A consultant surgeon at Colchester Hospital is set to travel to Israel to learn from a world-renowned pioneer of endoscopic surgery after becoming one of just a handful of clinicians from across Europe to be awarded a prestigious fellowship.
Nienke Warnaar has been awarded the European Association for Endoscopic Surgery (EAES) fellowship, which will part-fund an eight-week trip to Tel Aviv to shadow Prof Amir Szold, who is known internationally as a visionary surgeon and entrepreneur. She is one of just nine people to receive the fellowship this year, and faced competition from all over Europe for the award.
During her visit, Miss Warnaar will learn from best practice in place in Israel and find out more about the changes Prof Szold has introduced to improve care for his patients. She hopes that the trip will inspire her with new ideas about ways in which care could be made more cost-effective in the UK without compromising on its quality.
“I was delighted to be awarded the fellowship and am really looking forward to travelling to Tel Aviv to work with Prof Szold, who is such an enormous innovator,” said Miss Warnaar, who joined the Colchester team in 2015 and has a special interest in laparoscopy and inflammatory bowel disease. “He works in one of the best hospitals in Tel Aviv and provides very high spec, cost-effective and fully-modernised care.
“Prof Szold is included in the annually published list of Israel’s top physicians and holds senior positions in medical organisations and professional associations in Israel and abroad. He is part of an international network of opinion leaders in surgery, interventional medicine and medical device companies.
“My aim will be to gain inspiration from his work and find new ways to further enhance the service we provide in Colchester by streamlining care and improving efficiency, in turn enabling us to continue meeting increasing demand during the financial challenges which lie ahead.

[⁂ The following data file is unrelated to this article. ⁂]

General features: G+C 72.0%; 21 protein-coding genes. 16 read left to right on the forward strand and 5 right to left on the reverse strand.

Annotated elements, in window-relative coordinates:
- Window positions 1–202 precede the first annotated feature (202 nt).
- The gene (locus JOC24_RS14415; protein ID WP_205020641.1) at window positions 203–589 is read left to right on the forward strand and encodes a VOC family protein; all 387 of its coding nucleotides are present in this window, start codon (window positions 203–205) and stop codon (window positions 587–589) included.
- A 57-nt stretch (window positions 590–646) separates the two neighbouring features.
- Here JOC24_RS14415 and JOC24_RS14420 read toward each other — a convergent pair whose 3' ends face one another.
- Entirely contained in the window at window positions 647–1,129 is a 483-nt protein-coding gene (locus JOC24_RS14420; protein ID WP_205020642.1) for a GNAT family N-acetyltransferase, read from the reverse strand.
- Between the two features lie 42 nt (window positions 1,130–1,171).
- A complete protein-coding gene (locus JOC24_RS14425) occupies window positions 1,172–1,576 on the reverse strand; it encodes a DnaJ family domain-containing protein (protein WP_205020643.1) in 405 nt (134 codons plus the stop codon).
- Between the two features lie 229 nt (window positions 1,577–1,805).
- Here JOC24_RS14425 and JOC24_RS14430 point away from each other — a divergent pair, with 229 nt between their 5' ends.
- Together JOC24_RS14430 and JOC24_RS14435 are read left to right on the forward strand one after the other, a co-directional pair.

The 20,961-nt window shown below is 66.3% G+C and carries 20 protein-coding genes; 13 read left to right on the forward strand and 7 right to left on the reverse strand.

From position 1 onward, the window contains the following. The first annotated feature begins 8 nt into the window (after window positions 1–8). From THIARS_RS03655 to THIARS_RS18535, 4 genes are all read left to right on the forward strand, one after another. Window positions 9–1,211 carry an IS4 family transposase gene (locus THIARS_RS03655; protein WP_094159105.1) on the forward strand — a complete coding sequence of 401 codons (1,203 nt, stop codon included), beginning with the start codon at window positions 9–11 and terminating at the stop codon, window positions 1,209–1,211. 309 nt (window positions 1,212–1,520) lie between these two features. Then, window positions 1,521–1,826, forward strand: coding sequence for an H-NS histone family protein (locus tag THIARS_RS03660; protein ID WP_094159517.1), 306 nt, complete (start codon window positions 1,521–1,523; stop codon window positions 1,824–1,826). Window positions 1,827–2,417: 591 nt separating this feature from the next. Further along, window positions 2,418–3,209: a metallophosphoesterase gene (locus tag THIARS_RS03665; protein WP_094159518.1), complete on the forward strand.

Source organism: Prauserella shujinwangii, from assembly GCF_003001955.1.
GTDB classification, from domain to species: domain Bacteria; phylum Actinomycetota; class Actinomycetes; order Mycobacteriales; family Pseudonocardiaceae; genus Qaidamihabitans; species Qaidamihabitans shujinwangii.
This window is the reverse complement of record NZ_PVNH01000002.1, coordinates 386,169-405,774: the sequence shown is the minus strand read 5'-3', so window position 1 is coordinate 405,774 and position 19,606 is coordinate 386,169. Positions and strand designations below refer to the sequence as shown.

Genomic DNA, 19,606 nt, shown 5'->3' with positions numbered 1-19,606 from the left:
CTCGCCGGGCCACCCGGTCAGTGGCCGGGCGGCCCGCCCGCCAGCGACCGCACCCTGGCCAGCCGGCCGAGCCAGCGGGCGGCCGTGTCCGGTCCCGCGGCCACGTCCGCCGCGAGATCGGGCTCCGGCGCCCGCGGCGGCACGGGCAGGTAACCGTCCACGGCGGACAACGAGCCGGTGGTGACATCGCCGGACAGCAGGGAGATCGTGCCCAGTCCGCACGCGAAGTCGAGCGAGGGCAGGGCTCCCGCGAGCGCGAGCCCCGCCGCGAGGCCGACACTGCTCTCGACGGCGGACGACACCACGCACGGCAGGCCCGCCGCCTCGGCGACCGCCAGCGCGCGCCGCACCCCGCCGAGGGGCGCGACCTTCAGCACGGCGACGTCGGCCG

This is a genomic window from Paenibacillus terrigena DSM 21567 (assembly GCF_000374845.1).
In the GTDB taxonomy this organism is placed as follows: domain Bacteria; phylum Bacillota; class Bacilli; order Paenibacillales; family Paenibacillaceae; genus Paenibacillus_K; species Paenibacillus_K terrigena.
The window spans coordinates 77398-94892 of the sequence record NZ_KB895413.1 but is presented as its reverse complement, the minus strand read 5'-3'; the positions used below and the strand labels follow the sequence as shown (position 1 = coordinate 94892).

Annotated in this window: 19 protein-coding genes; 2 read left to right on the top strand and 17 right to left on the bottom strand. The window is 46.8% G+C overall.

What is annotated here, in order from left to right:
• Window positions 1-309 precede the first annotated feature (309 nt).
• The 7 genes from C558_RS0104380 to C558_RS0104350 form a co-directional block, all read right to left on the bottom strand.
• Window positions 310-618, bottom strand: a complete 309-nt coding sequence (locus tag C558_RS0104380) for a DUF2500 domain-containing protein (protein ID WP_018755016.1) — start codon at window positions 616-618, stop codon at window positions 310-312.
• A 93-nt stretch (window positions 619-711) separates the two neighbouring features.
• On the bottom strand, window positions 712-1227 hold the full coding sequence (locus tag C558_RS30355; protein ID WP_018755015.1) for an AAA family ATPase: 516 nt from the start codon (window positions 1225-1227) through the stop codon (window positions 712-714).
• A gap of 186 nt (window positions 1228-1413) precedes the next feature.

“I have already introduced some changes since joining the Colchester team which have reduced the number of times some patients need to come into the hospital, in turn helping to make the service more convenient for them while also saving clinicians’ time. I hope to come back from Tel Aviv with lots more ideas about further steps we could take to make things even better for our patients.
“I am really excited about the trip. It’s always nice to look abroad and see how other people are doing things. When I get back I look forward to sharing all of these ideas with my colleagues and as many clinicians in the UK as possible so that we can introduce some innovative new ways of working to further benefit our patients.”
Miss Warnaar will plan her visit at a time which best suits her team and patients at Colchester, and hopes to travel early next year. Although the fellowship will cover most of the costs, she will fund the remainder of the trip herself.
She added: “I am very grateful to my department for supporting this project and giving me time off to allow me to travel to Israel.”
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